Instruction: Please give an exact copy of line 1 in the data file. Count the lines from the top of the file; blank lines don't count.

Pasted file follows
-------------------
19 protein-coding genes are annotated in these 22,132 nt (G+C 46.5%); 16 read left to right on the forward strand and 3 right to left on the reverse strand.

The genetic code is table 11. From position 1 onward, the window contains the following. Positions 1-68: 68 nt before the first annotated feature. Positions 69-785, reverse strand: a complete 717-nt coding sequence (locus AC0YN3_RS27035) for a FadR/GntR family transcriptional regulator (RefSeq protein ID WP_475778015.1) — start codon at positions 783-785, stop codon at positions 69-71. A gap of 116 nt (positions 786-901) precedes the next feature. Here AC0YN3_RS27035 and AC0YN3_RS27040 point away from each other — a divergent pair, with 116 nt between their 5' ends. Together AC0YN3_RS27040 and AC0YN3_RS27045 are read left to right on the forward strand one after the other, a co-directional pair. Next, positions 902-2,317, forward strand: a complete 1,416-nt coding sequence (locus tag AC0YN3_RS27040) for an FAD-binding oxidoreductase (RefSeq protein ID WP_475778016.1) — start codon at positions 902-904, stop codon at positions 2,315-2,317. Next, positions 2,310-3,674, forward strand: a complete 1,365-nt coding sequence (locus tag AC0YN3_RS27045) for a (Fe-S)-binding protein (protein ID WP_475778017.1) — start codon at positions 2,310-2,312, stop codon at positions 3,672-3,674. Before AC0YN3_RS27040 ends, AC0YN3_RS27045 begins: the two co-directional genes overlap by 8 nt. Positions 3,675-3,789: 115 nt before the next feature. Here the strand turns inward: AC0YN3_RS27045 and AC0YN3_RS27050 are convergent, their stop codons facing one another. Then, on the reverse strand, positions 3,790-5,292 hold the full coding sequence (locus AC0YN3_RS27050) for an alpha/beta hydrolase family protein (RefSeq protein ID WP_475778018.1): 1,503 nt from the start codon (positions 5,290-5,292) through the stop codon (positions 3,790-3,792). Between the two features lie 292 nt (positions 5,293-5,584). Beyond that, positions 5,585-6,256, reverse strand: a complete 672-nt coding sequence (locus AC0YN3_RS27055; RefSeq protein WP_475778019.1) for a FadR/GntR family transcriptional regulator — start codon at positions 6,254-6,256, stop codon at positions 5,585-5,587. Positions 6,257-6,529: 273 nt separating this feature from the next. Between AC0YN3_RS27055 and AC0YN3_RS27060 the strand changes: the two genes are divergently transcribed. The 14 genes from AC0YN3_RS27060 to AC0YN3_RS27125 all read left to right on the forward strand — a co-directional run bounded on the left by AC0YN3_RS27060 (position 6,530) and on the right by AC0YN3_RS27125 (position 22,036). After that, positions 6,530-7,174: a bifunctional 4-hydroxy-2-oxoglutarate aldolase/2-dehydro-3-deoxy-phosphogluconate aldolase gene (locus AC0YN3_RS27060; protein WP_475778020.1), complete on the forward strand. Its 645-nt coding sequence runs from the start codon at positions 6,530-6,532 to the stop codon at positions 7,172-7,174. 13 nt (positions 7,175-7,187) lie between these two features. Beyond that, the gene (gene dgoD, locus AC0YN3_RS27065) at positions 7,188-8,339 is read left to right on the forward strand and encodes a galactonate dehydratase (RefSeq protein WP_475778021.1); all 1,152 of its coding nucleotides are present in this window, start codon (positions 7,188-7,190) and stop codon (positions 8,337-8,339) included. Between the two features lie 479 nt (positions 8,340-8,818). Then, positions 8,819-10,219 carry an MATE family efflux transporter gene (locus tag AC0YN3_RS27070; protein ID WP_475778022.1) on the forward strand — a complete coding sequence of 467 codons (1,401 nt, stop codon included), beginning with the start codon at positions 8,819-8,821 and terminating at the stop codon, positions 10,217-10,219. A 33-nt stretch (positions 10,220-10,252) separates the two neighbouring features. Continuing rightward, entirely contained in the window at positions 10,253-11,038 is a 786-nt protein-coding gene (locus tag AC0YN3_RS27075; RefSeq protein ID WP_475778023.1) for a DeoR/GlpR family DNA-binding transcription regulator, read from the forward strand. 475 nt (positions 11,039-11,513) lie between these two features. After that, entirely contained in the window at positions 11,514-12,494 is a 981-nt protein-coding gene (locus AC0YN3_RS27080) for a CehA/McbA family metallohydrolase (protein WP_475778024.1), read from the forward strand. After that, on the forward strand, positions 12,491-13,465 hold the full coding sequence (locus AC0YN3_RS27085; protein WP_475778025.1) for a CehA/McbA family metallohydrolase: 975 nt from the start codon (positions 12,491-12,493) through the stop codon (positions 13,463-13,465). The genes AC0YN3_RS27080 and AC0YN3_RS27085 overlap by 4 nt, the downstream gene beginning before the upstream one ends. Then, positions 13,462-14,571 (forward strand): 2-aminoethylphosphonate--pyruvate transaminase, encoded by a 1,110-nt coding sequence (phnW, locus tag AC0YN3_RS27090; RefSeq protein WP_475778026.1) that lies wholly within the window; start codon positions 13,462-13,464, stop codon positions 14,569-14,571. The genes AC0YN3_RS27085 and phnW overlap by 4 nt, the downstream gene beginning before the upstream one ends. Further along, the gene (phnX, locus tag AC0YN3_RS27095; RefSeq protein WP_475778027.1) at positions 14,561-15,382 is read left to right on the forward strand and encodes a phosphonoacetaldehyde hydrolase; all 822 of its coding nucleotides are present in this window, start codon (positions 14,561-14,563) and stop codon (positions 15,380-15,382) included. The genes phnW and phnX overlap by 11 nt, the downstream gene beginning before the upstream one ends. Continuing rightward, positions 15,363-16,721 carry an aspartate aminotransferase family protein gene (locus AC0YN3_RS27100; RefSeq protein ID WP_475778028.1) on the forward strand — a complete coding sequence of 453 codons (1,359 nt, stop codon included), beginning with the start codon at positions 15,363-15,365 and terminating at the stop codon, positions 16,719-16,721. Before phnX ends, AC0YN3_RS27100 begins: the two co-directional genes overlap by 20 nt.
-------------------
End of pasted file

19 protein-coding genes are annotated in these 22,132 nt (G+C 46.5%); 16 read left to right on the forward strand and 3 right to left on the reverse strand.